There are major concerns for the health of patients across America and beyond after one of the nation’s largest hospital providers was struck by an apparent ransomware attack over the weekend.
Universal Health Services (UHS) claims to operate around 400 acute care hospitals, behavioral health facilities and ambulatory centers across the US, Puerto Rico and the UK.
It posted a brief statement on Monday morning Eastern Time admitting that its IT network across all UHS facilities is currently offline due to an “IT security issue.
“We implement extensive IT security protocols and are working diligently with our IT security partners to restore IT operations as quickly as possible,” it continued.
“In the meantime, our facilities are using their established backup processes including offline documentation methods. Patient care continues to be delivered safely and effectively.”
Given its reference to backup processes, the incident seems very much like a ransomware attack. It also fits the classic ransomware MO of attacking targets at the weekend when technical support may take longer to rally, and of targeting healthcare organizations that have much to lose from refusing to pay.
In fact, Microsoft revealed in April that ransomware gangs were deliberately targeting the healthcare sector during the COVID-19 crisis.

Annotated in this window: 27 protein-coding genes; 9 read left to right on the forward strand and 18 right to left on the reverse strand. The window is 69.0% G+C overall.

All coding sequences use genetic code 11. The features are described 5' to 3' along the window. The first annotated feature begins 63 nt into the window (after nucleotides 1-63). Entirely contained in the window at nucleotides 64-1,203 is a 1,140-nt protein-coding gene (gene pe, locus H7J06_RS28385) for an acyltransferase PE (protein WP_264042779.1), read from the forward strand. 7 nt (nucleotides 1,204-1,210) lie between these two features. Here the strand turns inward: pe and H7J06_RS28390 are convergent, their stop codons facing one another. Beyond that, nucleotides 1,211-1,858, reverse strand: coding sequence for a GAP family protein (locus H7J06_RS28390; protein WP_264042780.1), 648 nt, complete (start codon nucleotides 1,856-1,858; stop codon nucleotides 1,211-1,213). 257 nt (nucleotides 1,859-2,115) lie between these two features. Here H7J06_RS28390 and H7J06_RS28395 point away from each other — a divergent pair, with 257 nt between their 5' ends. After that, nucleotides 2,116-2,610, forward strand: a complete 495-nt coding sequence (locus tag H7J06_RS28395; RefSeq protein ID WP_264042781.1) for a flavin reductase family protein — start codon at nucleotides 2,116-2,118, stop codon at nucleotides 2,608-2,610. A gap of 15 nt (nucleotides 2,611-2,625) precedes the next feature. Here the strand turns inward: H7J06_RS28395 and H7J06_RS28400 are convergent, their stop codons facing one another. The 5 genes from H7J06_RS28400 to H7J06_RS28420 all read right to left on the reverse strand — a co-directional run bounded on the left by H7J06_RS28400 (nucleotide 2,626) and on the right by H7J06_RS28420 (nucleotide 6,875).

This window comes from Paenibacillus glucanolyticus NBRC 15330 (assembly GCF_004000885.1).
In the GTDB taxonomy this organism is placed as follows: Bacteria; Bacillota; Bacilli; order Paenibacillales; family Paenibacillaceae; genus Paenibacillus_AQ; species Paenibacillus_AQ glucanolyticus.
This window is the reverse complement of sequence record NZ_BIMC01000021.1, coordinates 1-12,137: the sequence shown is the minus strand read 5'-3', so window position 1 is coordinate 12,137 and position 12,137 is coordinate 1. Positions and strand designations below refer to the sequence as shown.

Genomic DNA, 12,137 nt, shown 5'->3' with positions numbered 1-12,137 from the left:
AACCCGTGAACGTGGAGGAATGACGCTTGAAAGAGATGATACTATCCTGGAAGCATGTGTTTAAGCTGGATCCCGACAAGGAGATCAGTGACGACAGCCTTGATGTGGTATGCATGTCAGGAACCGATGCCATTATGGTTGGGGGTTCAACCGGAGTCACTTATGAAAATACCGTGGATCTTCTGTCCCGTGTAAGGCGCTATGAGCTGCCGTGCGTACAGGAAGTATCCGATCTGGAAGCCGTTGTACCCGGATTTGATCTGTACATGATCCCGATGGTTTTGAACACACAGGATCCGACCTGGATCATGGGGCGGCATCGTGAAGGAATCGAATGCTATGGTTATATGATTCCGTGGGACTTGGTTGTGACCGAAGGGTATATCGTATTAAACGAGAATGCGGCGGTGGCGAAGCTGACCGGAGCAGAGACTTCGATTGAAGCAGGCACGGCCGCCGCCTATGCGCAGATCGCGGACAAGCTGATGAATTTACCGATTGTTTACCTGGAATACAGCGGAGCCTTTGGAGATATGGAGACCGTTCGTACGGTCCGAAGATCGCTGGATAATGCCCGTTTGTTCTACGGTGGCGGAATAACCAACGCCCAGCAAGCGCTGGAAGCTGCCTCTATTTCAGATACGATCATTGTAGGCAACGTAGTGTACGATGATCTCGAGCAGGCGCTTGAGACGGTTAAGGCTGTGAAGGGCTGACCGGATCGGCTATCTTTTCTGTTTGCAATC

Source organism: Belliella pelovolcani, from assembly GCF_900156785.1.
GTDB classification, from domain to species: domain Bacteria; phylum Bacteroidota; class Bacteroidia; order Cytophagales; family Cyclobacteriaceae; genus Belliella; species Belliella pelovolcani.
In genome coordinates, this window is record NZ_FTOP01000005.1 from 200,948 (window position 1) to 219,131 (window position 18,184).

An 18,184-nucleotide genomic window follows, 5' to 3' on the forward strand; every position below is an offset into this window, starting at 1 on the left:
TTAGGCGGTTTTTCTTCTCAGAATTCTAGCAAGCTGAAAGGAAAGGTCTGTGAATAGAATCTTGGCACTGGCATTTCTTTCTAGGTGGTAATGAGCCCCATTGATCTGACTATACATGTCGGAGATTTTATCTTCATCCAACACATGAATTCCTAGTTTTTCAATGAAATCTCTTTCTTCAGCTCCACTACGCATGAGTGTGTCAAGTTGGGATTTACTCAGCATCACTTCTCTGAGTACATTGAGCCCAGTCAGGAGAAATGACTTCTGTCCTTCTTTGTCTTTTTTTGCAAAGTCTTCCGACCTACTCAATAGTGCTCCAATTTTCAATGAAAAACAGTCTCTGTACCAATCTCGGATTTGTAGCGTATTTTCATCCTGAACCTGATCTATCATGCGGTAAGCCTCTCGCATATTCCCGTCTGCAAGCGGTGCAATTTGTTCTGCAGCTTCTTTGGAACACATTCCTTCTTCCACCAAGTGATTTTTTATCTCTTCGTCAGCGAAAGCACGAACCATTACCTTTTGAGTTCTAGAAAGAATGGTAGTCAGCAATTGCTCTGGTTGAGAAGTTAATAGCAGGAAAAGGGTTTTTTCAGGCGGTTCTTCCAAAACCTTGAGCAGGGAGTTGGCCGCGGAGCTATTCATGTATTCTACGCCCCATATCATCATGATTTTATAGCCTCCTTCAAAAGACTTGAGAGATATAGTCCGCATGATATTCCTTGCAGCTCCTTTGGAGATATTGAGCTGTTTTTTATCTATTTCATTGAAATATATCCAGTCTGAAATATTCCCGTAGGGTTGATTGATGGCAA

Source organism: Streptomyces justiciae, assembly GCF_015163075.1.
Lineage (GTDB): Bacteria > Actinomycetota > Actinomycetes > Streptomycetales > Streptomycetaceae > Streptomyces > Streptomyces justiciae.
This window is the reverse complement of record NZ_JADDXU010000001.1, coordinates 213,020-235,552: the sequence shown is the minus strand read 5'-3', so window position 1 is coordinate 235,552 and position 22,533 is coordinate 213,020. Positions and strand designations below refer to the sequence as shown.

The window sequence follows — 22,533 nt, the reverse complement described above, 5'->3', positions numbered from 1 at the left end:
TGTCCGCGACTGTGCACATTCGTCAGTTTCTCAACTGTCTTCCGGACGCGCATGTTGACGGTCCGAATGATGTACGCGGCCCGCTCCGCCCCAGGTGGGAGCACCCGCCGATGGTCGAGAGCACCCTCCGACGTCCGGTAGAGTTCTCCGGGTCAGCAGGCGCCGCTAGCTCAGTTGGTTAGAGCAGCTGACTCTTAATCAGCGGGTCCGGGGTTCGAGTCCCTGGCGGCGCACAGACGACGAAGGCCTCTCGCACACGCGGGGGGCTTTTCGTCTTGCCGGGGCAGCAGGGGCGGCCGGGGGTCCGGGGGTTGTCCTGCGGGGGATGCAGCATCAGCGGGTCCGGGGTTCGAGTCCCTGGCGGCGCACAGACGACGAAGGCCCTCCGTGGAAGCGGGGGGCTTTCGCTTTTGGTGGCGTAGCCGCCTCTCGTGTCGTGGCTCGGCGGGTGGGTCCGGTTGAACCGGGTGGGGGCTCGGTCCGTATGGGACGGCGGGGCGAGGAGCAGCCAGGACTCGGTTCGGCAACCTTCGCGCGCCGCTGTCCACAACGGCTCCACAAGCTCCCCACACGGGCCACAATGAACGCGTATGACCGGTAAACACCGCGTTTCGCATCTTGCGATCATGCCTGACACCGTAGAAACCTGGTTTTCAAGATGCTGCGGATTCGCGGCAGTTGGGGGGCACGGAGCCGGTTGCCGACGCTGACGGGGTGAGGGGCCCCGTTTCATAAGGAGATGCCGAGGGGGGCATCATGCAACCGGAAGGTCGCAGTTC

Reports on social media suggest that some patients are being redirected to other hospitals, as UHS continues to tackle the IT incident.
Fresh in the mind is an incident in Germany earlier this month when a patient died after delays to her treatment caused by a ransomware attack.
There will also be concerns about the security of patient data at UHS hospitals, given many ransomware gangs now also steal information in a bid to force payment.
However, UHS claimed: “No patient or employee data appears to have been accessed, copied or misused.”
There was a 20% increase in ransomware attacks in the first half of 2020, to top 121 million, according to SonicWall.
Daniel Norman, senior solutions analyst at the Information Security Forum, argued that the healthcare sector has an outdated approach to cybersecurity.
“With this industry adopting new and emerging technologies, the requirement to educate and train the entire workforce on a range of cyber-risks and threats is urgent. In addition, the safety and wellbeing of patients has historically been the top priority, so this mindset needs to translate into the security of systems and devices that will underpin the lives of many,” he added.
“Basic cyber-hygiene standards need to be met, covering patching and updates, network segmentation, network monitoring and hardening, especially for technologies such as AI, robotics and IoT devices. Privacy should also be a high priority for anyone handling sensitive information, considering the shift towards storing patient records online.”